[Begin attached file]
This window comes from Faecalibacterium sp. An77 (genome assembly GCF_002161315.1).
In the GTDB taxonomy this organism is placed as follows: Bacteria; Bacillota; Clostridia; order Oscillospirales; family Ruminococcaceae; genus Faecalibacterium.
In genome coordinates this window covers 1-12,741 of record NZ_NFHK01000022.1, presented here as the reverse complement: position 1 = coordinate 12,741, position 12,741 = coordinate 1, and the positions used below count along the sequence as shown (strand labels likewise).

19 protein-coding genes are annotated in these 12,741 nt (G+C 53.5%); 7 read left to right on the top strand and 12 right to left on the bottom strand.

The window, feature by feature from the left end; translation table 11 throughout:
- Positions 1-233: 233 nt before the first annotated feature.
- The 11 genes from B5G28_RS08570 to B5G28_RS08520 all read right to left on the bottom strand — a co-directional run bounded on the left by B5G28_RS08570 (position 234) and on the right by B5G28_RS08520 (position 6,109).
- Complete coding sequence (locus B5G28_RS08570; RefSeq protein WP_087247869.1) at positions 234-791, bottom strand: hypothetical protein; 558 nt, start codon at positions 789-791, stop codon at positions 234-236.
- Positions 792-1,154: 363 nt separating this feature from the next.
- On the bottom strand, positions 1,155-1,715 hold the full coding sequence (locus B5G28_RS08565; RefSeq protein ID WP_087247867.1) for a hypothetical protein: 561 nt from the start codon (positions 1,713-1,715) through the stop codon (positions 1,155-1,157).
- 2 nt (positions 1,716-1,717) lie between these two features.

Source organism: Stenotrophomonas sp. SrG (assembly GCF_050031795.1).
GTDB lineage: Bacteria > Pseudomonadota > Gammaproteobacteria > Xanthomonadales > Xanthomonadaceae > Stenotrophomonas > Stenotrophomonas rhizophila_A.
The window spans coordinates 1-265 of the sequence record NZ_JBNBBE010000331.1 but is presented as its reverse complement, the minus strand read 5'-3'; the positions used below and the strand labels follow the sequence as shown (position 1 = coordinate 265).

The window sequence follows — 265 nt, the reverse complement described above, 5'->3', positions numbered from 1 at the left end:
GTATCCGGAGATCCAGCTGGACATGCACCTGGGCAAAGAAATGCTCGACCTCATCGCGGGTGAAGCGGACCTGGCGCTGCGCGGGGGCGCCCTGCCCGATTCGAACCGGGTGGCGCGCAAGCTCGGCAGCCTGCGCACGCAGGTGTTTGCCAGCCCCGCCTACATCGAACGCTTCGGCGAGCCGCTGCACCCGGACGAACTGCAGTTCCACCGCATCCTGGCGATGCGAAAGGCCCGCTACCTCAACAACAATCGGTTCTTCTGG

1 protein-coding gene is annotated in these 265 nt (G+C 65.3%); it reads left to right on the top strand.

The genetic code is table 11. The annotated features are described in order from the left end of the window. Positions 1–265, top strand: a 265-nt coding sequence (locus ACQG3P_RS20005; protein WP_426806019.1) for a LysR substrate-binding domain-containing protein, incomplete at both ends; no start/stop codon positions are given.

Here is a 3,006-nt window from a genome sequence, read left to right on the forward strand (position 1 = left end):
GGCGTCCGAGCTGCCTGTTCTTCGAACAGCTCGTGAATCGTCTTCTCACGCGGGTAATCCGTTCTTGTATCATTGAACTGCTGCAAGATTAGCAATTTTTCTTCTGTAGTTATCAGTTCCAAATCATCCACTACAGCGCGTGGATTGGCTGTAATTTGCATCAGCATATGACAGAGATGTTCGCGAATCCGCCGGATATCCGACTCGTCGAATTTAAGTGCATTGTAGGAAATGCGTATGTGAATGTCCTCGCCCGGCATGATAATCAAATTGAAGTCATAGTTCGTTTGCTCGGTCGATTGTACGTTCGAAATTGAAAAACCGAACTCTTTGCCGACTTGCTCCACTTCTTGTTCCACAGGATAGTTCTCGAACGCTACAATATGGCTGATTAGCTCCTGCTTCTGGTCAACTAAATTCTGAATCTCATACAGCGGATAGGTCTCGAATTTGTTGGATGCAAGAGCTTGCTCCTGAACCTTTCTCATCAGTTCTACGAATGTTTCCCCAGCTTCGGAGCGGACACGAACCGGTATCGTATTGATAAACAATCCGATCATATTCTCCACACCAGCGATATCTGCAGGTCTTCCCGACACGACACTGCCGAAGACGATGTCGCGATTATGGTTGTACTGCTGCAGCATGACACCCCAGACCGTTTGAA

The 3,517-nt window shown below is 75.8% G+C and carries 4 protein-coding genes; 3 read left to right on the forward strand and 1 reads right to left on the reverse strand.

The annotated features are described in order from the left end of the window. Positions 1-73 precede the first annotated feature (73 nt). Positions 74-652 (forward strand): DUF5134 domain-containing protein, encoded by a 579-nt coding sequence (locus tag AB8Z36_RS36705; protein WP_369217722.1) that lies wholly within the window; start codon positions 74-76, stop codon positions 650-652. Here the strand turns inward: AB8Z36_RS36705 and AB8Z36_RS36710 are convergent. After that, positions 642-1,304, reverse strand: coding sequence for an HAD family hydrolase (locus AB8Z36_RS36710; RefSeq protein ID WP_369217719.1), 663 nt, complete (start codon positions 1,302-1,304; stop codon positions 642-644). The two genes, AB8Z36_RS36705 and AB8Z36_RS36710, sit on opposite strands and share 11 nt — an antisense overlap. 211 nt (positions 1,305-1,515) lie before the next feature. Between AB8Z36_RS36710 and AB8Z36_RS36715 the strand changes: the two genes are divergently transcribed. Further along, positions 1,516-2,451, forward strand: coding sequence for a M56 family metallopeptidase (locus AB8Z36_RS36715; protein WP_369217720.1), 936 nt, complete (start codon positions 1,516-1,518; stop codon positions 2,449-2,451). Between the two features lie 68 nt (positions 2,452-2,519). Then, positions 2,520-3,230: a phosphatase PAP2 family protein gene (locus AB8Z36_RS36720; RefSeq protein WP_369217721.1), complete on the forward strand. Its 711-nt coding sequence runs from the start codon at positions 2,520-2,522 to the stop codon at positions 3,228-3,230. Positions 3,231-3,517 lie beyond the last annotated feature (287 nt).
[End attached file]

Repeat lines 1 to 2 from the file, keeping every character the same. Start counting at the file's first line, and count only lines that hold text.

This window comes from Faecalibacterium sp. An77 (genome assembly GCF_002161315.1).
In the GTDB taxonomy this organism is placed as follows: Bacteria; Bacillota; Clostridia; order Oscillospirales; family Ruminococcaceae; genus Faecalibacterium.